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Remembered Today: Gunner 48865 RFA John BOYD who died 26 May 1917



Remembered Today: Gunner 48865 John BOYD, D Battery 312 Bgde Royal Field Artillery, HAC Cemetery Ecoust-St Main

:poppy:CWGC Information


Rank: Gunner

Service No: 48865

Date of Death: 26/05/1917

Age: 29

Regiment/Service: Royal Field Artillery

"D" Bty. 312th Bde.

Grave Reference III. B. 26.


Additional Information:

Son of Patrick and Ellen Boyd, of Knockmore, Moss-side, Co. Antrim.

John Boyd's MIC records him under 32nd Brigade RFA, shows he qualified for the 1914 Star entering theater 23-Aug-1914. It would therefore appear John was a regular soldier (enlisting in Glasgow) , and at some stage was posted to the Territorial 312th Brigade. The 32nd Brigade RFA were part of the 6th Division's artillery, who were engaged on the Marne, Aisne, Messines 1914, 2nd Ypres and the Somme.

The 312th Brigade were a Territorial Force unit and part of the 62nd (West Riding) Division, a second line TF formation. On the 23rd December 1916 the 62nd Divisional Artillery was given orders to deploy to France, and arrived in Le Harvre 17th January 1916. After initially supporting various divisions on the Somme, the Brigade moved north in April 1917 to support the 62nd Division in the Battle of Arras. They subsequently moved to the area of Bullecourt.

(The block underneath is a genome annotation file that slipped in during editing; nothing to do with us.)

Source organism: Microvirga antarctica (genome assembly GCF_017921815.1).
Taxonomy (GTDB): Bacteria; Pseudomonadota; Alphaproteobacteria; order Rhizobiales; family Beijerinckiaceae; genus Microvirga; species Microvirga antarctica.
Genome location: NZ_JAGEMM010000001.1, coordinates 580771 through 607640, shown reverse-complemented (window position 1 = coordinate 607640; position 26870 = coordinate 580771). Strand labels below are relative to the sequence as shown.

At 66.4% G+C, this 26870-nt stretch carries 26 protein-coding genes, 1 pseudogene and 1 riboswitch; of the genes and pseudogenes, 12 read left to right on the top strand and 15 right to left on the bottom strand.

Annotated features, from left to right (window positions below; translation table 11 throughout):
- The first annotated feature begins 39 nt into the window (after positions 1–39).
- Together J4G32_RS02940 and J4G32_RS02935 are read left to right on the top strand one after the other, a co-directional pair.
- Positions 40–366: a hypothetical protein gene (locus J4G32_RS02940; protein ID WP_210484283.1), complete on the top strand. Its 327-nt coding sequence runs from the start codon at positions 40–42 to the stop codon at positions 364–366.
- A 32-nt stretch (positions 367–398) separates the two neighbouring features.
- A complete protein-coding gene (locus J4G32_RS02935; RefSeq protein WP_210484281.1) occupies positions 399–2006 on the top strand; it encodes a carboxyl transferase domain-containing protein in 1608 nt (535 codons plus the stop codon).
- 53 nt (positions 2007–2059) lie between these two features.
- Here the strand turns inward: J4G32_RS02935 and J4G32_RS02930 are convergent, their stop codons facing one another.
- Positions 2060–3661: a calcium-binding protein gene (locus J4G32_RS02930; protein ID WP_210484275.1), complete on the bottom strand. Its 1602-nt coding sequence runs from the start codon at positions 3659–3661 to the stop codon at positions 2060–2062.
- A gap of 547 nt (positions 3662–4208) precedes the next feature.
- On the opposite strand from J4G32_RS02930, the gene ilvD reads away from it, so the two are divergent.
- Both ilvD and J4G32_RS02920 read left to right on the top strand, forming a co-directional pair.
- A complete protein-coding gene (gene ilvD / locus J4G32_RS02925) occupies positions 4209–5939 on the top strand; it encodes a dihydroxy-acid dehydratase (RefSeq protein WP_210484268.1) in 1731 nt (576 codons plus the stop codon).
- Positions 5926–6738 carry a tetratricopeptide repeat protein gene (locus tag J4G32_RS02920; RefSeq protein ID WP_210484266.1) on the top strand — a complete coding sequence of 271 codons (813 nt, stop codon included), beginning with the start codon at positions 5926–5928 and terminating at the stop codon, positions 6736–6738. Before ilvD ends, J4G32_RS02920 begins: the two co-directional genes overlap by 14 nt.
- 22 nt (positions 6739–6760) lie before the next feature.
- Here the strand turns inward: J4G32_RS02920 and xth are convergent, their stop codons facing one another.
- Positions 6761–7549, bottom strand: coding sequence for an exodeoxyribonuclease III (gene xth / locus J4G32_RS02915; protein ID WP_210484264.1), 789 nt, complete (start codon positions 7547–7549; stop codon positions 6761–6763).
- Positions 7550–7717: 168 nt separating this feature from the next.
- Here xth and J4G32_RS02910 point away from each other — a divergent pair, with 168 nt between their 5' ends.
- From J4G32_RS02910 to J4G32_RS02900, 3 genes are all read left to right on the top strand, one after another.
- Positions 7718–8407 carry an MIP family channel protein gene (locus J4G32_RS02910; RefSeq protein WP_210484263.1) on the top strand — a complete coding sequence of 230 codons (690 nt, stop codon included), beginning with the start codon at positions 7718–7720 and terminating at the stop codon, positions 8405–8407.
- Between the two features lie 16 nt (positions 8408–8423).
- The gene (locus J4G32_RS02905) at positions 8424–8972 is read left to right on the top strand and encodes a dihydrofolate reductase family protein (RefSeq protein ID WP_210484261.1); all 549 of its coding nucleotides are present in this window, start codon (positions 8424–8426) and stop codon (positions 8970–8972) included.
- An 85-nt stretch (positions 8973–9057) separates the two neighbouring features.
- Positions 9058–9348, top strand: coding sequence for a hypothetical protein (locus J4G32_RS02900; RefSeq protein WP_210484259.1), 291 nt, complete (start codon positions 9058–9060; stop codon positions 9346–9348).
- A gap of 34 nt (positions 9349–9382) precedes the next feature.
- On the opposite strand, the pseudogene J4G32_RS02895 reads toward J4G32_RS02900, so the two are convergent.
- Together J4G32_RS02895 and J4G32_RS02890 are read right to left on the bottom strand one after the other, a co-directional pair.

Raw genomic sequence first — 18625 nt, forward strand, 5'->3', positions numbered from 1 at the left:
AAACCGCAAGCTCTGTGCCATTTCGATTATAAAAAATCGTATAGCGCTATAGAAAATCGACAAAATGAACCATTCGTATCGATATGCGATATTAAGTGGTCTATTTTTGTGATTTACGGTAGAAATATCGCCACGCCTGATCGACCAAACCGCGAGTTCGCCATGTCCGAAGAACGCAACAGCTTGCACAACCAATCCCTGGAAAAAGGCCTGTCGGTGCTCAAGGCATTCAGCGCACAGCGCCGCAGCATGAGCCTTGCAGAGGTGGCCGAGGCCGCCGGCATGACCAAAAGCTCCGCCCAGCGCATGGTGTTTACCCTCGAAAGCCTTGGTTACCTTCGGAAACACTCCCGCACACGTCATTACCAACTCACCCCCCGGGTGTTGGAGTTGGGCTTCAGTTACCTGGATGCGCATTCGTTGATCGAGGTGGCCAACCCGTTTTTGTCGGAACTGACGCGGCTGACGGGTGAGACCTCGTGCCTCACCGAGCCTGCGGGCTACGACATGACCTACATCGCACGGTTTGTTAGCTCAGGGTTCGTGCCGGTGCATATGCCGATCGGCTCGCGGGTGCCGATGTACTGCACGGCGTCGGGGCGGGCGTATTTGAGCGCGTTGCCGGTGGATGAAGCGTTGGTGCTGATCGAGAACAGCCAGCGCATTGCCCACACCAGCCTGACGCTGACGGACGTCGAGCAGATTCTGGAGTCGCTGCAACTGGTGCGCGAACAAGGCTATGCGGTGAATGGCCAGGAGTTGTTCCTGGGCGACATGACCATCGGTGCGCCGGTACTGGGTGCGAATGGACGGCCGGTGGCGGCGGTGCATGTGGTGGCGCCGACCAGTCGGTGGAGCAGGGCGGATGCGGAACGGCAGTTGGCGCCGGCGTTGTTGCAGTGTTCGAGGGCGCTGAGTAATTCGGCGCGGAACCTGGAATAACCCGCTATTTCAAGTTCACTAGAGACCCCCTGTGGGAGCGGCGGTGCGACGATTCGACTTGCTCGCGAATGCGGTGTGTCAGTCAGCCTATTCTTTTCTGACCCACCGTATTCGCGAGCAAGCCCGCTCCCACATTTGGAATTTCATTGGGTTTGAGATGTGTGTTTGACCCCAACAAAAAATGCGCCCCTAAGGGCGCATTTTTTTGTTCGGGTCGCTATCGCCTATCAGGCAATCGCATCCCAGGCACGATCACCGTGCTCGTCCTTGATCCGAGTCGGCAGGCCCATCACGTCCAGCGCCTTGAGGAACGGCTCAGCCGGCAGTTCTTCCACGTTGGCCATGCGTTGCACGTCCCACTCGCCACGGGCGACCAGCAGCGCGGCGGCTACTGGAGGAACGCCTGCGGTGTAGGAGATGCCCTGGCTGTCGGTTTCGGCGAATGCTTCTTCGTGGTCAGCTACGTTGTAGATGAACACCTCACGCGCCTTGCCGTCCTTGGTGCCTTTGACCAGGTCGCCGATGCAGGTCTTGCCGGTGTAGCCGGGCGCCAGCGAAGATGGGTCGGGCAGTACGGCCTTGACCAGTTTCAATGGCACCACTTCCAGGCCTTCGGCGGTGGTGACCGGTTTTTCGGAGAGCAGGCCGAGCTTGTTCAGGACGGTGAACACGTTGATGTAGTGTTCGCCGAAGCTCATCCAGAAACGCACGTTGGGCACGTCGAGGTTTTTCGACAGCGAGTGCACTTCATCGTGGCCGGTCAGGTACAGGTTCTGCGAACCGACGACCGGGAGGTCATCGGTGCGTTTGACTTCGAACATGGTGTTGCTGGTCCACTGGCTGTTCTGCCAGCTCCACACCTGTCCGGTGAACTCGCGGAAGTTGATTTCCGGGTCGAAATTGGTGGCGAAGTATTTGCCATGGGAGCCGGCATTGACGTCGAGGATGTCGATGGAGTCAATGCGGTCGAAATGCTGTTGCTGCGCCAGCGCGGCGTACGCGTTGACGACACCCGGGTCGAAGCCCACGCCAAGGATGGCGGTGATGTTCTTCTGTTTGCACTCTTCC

The incident that killed Gunner John Boyd is recorded in the War services of the 62nd West Riding Divisional Artillery (page 16)

On the 26th May a sad disaster occurred in D/312 Howitzer Battery. The camouflage over one of the howitzers caught fire and blazed up. It was merely a question of a few moments when the flames should reach the ammunition and cause a terrible

explosion, but there was a slight chance of the fire being put out in time, and Capt. H. B. Gallimore, who was temporarily commanding the battery, with Lieut. G.Hardy and a party of N.C.O.'s and men, made a gallant attempt to extinguish the flames. Unfortunately their efforts were vain, and there was a tremendous explosion.

Poor Gallimore was killed, and also ten others (including all the six "Numbers One" of the battery), while Hardy was dangerously wounded, and also five gunners more or less severely. The loss of two such officers and six of the most valuable N.C.O.'s was a very serious blow to D/312, but the splendid act of devotion, in which they sacrificed their brave young lives, conferred a lustre not only on their own battery, but on the whole of the Divisional Artillery, and will not soon be forgotten. Hardy, unhappily, died of his wounds on the 28th.

John Boyd is buried with his comrades in the H.A.C. CEMETERY, ECOUST-ST. MEIN


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